A Call to Arms for the Battle Against Breast Cancer


It’s the most common cancer for Aussie women but comes in second, behind lung cancer, as the most fatal cancer.

To help support Breast Cancer Awareness Month throughout October, we wanted to highlight the importance of regular breast checks and raise awareness of the symptoms to keep an eye out for, as well as some factors that may increase risk. Arming ourselves and our family and friends with knowledge is a powerful weapon to fight against this common cancer.


What are the symptoms of breast cancer?

Early detection of breast cancer can lead to much more effective treatment, so staying vigilant through monitoring your breasts while simultaneously knowing exactly what to watch out for is very important.

The key is being aware of how your breasts normally look and checking them regularly. Everyone is different, so there’s no way to define what’s ‘normal’ –  and they can even change during your menstrual cycle. Checking your breasts regularly to understand YOUR normal in terms of feel and appearance both during and outside of your cycle, will assist in the early detection of any changes such as:

  • A new lump/lumps or thickening of tissue in the breast or underarm
  • Redness, puckering or dimpling of breast skin
  • Unusual nipple discharge, bleeding from nipple
  • Nipple rash and/or sores
  • Appearance change of nipple, e.g. inversion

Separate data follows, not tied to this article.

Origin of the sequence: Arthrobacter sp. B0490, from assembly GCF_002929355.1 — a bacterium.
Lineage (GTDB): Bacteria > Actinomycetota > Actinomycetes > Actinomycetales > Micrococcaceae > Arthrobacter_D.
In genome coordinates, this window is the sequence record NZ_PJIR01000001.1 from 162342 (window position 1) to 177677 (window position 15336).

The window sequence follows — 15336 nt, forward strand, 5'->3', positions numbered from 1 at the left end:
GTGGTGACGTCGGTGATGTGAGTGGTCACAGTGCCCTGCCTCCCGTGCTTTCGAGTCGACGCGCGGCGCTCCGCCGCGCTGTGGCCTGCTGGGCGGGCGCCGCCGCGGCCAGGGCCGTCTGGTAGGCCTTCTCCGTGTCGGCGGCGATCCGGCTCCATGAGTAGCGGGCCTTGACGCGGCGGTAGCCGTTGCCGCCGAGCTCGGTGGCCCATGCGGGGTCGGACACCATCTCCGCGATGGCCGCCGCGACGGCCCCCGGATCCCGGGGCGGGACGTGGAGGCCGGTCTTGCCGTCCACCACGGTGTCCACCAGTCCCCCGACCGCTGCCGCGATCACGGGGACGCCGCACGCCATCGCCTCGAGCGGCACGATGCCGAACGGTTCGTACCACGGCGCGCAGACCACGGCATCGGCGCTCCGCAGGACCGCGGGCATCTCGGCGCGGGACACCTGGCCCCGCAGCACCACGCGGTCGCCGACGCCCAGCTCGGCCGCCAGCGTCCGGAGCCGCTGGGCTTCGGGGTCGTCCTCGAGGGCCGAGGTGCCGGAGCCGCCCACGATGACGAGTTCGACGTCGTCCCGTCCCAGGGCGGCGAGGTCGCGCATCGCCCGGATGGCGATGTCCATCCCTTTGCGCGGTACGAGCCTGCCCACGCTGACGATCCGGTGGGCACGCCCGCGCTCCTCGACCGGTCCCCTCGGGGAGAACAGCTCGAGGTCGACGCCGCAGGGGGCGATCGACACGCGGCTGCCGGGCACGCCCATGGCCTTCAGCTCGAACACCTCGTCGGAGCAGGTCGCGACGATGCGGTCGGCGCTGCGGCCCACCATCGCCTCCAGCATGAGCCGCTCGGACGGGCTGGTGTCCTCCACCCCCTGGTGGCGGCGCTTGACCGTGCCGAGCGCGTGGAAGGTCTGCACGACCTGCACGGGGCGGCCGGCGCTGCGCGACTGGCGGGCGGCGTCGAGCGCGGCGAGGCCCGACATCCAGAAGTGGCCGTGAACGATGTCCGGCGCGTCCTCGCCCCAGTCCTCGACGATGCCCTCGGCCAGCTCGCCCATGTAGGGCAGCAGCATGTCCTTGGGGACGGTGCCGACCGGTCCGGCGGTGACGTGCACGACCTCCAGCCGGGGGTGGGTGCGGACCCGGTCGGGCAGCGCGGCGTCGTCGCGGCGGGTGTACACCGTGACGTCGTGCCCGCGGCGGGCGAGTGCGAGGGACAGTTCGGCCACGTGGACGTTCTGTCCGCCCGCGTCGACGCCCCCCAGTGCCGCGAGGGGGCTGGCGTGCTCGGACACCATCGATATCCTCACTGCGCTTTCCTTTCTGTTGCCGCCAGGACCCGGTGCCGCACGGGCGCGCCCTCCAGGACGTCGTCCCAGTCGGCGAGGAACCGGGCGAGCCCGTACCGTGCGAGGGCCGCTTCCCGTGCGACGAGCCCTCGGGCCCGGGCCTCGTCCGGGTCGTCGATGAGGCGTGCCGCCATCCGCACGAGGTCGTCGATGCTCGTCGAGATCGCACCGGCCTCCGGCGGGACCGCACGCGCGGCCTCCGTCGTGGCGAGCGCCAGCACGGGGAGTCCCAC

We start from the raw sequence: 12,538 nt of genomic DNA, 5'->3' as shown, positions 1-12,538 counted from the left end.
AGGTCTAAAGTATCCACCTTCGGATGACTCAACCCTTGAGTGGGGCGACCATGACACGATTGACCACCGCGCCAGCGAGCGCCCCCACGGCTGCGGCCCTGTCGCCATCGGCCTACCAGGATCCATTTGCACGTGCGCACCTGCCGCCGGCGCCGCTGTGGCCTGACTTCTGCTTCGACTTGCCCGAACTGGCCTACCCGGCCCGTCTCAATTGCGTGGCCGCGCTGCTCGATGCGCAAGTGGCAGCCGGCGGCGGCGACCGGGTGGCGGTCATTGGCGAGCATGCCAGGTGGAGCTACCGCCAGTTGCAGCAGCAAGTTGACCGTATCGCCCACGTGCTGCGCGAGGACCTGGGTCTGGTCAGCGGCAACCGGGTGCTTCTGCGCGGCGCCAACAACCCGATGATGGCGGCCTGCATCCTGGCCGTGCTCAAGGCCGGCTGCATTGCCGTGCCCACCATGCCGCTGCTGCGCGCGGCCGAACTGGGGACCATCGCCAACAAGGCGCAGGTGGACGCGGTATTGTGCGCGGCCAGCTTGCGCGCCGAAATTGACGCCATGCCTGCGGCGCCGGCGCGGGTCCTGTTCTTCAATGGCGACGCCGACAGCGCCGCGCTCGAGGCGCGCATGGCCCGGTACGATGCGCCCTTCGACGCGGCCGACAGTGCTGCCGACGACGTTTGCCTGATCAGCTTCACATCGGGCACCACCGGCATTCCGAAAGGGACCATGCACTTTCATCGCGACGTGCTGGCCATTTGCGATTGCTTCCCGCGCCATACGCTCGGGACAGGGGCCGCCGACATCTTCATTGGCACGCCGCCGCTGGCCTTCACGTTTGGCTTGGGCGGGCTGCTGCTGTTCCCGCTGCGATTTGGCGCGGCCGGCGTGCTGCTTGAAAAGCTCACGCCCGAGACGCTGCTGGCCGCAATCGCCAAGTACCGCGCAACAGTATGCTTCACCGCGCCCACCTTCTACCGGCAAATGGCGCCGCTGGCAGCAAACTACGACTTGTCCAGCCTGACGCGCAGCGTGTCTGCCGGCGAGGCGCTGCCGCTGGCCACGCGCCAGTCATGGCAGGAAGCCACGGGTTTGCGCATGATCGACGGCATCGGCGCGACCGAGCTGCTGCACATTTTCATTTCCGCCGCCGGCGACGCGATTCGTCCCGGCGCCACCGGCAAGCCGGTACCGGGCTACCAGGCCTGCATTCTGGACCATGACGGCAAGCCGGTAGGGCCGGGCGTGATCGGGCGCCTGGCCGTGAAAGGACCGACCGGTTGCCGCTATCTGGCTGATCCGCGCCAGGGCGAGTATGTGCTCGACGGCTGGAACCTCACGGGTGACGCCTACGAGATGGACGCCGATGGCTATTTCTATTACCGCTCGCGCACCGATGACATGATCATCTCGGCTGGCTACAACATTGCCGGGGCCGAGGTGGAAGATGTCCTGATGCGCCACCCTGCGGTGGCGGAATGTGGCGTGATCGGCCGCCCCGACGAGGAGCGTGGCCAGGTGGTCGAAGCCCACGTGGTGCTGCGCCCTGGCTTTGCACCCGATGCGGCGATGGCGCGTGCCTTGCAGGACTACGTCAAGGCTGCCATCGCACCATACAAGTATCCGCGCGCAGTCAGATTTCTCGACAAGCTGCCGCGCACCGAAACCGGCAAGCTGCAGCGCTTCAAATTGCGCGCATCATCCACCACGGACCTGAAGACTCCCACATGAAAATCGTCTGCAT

• Unusual, persistent pain

If you notice any of these changes, please speak with your healthcare professional as soon as possible.


What are the causes/risk factors of breast cancer?

Some possible causes of breast cancer that are, unfortunately, outside of your control may include:

  • Family history
  • Increasing age
  • Gender (women 100 times more likely[i])
  • Previous diagnosis of breast cancer
  • Inheriting defective BRCA1, BRCA2, and/or CHEK2 genes
  • Longer exposure to oestrogen (beginning menstruation before 12 and/or going through menopause later, i.e. 55+)


In addition to the above, there are many different lifestyle factors that you can make changes to in order to reduce your risk:

  • Alcohol consumption
  • Smoking
  • Being overweight/obese
  • Hormone Replacement Therapy (HRT) – though once stopped, the risk associated with this reduces over time. Speak with your GP for further information.

As stated previously, early detection could make a big difference in how effective the treatment is.

For all women aged between 50 and 74 years (even without symptoms), BreastScreen Australia recommends a screening mammogram once every two years – and it’s free! Women 40 to 49 or 75 and over should talk with their GP to determine whether they need one (also free).

If you fall outside these age brackets and:

  1. Your family history shows high susceptibility to breast cancer/ovarian cancer
  2. Have been diagnosed with breast cancer in the past five years
  3. Are showing any of the previously-mentioned symptoms

Please consult with your healthcare professional as soon as you can.


What can I do to possibly reduce the risk of breast cancer?

Further to scheduled screenings, you can consider making changes to your daily life that might help to reduce the risk:

  • Reducing alcohol intake
  • Stopping smoking
  • Exercising regularly
  • Eating a balanced diet


Where can I find out more information?

Speak with your GP if you’d like to learn more.


[i] https://www.healthdirect.gov.au/what-causes-breast-cancer

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